verb (used with object), proved, proved or prov·en, prov·ing.
verb (used without object), proved, proved or prov·en, prov·ing.
Origin of prove
Synonyms for prove
Antonyms for prove
Examples from the Web for unproved
Historical Examples of unproved
I simply affirm that what women can or cannot do is as yet unproved.The Truth About Woman
C. Gasquoine Hartley
He was an unproved brave1667; he provided nothing for his Fol.The Bbur-nma in English
Babur, Emperor of Hindustan
He declares that every case into which he examined turned out to be unproved.
"Only unproved knights are yet in the field," said Palamides.Historic Tales, Vol 14 (of 15)
He must not go to the police, or to the committee, with an unproved tale.Mystery at Geneva
verb proves, proving, proved, proved or proven (mainly tr)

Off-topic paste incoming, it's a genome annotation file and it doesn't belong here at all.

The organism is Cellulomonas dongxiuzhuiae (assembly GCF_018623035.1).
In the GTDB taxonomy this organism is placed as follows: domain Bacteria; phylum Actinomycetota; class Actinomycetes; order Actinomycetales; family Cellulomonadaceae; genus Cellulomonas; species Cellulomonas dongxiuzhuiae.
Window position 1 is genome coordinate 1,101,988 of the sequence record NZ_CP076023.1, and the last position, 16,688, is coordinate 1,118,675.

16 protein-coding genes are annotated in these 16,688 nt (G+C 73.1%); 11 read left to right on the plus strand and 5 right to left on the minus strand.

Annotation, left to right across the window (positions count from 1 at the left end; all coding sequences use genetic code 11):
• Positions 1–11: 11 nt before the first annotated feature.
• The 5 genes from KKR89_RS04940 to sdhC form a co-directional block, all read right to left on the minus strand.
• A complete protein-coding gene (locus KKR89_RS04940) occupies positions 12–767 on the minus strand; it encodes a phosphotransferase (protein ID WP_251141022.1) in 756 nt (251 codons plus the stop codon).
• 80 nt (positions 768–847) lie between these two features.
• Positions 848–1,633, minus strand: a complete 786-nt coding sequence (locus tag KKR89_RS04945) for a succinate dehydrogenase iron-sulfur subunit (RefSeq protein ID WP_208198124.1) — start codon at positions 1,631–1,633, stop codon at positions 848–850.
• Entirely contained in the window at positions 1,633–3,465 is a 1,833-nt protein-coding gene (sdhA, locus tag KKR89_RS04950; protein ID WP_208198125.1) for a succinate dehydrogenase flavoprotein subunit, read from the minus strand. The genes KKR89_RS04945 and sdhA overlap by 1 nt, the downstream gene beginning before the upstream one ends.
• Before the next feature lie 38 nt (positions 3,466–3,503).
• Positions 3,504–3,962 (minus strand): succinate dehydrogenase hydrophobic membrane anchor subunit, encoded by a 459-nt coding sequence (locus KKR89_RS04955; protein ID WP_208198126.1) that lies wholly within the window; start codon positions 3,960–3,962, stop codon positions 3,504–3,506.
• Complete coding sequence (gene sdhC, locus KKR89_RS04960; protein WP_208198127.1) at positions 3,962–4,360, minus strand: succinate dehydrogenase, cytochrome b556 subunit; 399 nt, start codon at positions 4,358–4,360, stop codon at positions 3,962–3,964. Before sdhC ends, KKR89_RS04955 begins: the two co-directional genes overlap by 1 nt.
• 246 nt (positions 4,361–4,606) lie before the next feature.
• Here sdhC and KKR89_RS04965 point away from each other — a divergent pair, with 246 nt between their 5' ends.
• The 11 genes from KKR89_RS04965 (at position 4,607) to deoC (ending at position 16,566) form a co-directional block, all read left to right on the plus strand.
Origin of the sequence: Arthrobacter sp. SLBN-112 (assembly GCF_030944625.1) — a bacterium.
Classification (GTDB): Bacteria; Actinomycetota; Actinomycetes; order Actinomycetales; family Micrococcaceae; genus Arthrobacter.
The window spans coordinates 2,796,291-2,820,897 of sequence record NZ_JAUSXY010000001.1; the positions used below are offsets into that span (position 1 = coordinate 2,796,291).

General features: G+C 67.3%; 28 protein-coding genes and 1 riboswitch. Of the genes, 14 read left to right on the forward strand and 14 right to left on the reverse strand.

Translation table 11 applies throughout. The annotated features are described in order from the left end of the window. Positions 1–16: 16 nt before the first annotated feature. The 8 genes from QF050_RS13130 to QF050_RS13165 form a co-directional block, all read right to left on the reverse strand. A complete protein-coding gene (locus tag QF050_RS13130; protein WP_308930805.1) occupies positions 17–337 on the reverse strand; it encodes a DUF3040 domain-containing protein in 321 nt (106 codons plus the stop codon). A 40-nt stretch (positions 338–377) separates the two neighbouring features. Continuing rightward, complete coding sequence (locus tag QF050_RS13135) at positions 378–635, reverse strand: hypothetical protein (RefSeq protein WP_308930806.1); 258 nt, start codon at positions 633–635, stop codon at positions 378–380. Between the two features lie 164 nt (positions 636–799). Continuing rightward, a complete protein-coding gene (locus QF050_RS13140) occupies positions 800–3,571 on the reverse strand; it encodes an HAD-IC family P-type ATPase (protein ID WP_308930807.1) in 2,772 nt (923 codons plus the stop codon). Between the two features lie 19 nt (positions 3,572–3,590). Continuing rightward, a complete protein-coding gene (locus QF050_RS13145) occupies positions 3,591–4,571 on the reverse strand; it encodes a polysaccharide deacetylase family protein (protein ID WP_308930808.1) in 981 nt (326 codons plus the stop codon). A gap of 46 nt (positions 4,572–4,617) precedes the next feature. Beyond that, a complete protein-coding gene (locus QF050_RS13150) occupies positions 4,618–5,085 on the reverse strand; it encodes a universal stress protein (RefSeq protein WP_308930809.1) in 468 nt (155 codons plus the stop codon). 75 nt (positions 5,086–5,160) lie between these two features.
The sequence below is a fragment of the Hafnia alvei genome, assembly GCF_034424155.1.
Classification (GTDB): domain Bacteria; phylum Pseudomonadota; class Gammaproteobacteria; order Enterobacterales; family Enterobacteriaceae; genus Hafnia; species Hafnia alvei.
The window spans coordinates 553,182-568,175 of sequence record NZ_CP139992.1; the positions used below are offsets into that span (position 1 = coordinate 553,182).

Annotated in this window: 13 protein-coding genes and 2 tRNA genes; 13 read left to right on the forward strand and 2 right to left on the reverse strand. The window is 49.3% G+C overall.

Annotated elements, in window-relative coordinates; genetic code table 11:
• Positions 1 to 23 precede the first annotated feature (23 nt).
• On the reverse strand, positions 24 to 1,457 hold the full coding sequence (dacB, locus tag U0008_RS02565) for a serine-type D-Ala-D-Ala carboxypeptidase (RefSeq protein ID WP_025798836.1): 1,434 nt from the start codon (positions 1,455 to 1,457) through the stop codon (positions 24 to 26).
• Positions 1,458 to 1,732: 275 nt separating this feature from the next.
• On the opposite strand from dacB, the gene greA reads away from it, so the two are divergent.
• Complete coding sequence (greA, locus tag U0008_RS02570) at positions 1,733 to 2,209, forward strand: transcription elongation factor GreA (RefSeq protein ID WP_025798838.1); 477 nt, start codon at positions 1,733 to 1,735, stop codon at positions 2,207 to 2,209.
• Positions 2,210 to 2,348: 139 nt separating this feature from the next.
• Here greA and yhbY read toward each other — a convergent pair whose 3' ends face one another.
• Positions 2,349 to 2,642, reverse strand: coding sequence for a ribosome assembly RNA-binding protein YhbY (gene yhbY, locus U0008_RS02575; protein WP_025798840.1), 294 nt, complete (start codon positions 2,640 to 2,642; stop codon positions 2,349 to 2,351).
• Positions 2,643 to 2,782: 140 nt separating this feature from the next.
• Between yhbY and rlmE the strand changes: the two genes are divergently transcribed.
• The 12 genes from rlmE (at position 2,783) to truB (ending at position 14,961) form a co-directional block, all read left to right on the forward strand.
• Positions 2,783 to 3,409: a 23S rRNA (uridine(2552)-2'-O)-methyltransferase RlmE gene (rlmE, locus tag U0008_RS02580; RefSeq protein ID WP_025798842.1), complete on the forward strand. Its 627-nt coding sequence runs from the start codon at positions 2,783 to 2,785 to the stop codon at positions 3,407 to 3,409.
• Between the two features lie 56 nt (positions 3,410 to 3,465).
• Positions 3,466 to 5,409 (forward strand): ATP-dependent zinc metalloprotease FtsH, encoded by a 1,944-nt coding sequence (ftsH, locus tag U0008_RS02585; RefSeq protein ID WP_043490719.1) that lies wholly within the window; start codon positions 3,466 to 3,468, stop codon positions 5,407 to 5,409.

Word Origin for prove
late 12c., pruven, proven "to try, test; evaluate; demonstrate," from Old French prover, pruver "show; convince; put to the test" (11c., Modern French prouver), from Latin probare "to make good; esteem, represent as good; make credible, show, demonstrate; test, inspect; judge by trial" (source also of Spanish probar, Italian probare), from probus "worthy, good, upright, virtuous," from PIE *pro-bhwo- "being in front," from *pro-, extended form of root *per- (1) "forward, through" (see per), + root *bhu- "to be" (cf. Latin fui "I have been," futurus "about to be;" Old English beon "to be;" see be). Related: Proved; proven; proving.
In addition to the idiom beginning with prove
- prove out
- exception proves the rule